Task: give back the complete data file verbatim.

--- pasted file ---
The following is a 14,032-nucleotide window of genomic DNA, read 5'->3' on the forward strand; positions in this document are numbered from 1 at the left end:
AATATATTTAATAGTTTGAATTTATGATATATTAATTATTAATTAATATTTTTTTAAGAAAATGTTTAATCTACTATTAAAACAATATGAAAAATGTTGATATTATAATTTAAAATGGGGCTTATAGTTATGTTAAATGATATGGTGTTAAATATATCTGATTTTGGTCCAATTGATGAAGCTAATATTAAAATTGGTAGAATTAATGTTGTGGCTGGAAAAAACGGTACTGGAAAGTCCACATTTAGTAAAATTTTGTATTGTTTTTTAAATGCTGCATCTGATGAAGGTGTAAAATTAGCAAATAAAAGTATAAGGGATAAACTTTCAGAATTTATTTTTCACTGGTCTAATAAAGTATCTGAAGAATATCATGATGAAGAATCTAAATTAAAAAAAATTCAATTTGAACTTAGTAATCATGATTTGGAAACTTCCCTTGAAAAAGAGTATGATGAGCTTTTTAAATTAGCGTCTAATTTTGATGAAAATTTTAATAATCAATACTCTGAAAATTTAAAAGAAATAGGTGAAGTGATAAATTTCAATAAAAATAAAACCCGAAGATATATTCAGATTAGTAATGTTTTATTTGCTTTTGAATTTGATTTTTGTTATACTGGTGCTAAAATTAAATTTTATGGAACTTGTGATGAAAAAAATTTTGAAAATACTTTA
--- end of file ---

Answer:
The following is a 14,032-nucleotide window of genomic DNA, read 5'->3' on the forward strand; positions in this document are numbered from 1 at the left end:
AATATATTTAATAGTTTGAATTTATGATATATTAATTATTAATTAATATTTTTTTAAGAAAATGTTTAATCTACTATTAAAACAATATGAAAAATGTTGATATTATAATTTAAAATGGGGCTTATAGTTATGTTAAATGATATGGTGTTAAATATATCTGATTTTGGTCCAATTGATGAAGCTAATATTAAAATTGGTAGAATTAATGTTGTGGCTGGAAAAAACGGTACTGGAAAGTCCACATTTAGTAAAATTTTGTATTGTTTTTTAAATGCTGCATCTGATGAAGGTGTAAAATTAGCAAATAAAAGTATAAGGGATAAACTTTCAGAATTTATTTTTCACTGGTCTAATAAAGTATCTGAAGAATATCATGATGAAGAATCTAAATTAAAAAAAATTCAATTTGAACTTAGTAATCATGATTTGGAAACTTCCCTTGAAAAAGAGTATGATGAGCTTTTTAAATTAGCGTCTAATTTTGATGAAAATTTTAATAATCAATACTCTGAAAATTTAAAAGAAATAGGTGAAGTGATAAATTTCAATAAAAATAAAACCCGAAGATATATTCAGATTAGTAATGTTTTATTTGCTTTTGAATTTGATTTTTGTTATACTGGTGCTAAAATTAAATTTTATGGAACTTGTGATGAAAAAAATTTTGAAAATACTTTA